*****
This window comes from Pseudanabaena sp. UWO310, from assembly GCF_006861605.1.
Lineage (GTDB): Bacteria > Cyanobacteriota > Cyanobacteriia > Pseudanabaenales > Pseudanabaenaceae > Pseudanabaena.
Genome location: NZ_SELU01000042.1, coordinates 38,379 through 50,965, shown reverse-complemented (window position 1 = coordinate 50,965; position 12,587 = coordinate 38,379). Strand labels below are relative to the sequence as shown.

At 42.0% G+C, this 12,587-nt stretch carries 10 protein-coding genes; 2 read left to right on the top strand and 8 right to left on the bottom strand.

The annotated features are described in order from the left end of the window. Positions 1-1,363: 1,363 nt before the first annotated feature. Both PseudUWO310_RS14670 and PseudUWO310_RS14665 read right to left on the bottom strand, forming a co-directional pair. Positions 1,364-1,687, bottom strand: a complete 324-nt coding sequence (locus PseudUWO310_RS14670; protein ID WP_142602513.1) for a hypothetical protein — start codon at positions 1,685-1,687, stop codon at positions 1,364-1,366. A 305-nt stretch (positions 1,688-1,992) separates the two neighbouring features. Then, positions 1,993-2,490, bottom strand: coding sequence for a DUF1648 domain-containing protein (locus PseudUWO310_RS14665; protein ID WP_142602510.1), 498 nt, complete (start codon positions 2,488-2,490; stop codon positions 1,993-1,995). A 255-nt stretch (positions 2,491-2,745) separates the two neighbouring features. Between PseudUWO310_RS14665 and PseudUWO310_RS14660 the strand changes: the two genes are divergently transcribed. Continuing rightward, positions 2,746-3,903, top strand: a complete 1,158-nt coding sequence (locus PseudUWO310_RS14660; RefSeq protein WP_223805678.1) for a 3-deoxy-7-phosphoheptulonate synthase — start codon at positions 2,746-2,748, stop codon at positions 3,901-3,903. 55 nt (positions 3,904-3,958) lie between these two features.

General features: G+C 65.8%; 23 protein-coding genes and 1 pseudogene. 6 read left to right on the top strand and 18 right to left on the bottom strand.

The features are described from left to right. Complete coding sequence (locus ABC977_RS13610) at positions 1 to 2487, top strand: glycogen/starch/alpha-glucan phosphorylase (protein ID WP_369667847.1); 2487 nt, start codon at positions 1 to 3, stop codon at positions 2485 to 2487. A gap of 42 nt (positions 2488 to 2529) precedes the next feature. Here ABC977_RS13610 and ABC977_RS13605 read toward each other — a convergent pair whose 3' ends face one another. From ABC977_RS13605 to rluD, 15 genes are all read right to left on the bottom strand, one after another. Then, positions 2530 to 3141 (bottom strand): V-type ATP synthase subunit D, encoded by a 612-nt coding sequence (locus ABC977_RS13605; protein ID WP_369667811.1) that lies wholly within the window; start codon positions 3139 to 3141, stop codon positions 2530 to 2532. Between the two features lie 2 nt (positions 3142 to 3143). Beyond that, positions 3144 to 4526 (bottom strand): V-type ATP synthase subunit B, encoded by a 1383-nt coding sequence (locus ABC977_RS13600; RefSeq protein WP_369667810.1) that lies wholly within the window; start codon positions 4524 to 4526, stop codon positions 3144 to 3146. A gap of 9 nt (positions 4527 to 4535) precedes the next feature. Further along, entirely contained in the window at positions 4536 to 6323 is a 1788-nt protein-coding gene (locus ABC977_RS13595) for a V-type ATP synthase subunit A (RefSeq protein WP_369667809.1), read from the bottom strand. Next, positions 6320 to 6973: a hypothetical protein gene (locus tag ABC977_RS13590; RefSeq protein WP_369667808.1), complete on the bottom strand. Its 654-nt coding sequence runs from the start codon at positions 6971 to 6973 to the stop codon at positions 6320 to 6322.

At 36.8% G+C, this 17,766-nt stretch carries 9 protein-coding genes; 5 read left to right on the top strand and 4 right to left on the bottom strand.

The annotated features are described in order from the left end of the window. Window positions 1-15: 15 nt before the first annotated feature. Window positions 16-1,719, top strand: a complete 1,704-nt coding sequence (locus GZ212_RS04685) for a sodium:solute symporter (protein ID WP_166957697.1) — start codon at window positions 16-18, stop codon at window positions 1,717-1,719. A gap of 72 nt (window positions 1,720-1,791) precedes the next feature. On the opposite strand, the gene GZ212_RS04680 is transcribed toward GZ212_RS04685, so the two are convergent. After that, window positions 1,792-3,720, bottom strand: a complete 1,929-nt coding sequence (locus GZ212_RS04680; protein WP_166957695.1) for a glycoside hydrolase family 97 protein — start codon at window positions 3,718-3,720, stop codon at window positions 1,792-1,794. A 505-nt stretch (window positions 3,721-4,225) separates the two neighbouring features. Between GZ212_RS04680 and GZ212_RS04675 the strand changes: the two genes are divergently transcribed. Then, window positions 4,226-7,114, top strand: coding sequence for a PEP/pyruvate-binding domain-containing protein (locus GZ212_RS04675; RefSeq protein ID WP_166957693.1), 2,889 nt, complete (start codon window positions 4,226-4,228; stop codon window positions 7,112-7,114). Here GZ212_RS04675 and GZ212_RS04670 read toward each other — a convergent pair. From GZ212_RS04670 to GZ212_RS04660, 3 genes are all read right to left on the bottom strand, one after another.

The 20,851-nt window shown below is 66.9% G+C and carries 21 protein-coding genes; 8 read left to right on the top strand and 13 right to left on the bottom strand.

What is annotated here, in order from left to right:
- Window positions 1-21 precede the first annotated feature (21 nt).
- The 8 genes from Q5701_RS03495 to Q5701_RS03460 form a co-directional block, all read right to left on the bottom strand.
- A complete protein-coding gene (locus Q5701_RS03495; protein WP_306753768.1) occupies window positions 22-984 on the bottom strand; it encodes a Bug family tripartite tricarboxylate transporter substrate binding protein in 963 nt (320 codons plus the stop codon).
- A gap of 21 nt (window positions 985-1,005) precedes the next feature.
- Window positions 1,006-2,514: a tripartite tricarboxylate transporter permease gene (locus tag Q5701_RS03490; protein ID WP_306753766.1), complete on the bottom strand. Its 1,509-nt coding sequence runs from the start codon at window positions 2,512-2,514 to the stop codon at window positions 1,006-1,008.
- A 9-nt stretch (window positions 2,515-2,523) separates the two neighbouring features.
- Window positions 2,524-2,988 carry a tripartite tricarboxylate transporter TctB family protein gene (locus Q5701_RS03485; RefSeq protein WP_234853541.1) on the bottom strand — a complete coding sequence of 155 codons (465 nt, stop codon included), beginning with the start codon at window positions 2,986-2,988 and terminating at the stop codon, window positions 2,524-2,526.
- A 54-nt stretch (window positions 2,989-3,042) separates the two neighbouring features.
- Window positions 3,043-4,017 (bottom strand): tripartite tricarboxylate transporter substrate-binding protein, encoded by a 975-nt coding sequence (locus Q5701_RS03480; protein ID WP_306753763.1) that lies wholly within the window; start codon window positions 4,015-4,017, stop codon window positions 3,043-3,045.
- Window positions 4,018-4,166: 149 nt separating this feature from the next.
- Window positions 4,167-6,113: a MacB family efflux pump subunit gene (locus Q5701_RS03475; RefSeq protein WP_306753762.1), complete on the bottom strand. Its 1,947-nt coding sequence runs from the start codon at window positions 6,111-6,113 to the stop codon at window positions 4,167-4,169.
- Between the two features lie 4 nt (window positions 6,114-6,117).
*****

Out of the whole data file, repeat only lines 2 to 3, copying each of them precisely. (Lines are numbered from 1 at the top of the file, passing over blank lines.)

Lineage (GTDB): Bacteria > Cyanobacteriota > Cyanobacteriia > Pseudanabaenales > Pseudanabaenaceae > Pseudanabaena.
Genome location: NZ_SELU01000042.1, coordinates 38,379 through 50,965, shown reverse-complemented (window position 1 = coordinate 50,965; position 12,587 = coordinate 38,379). Strand labels below are relative to the sequence as shown.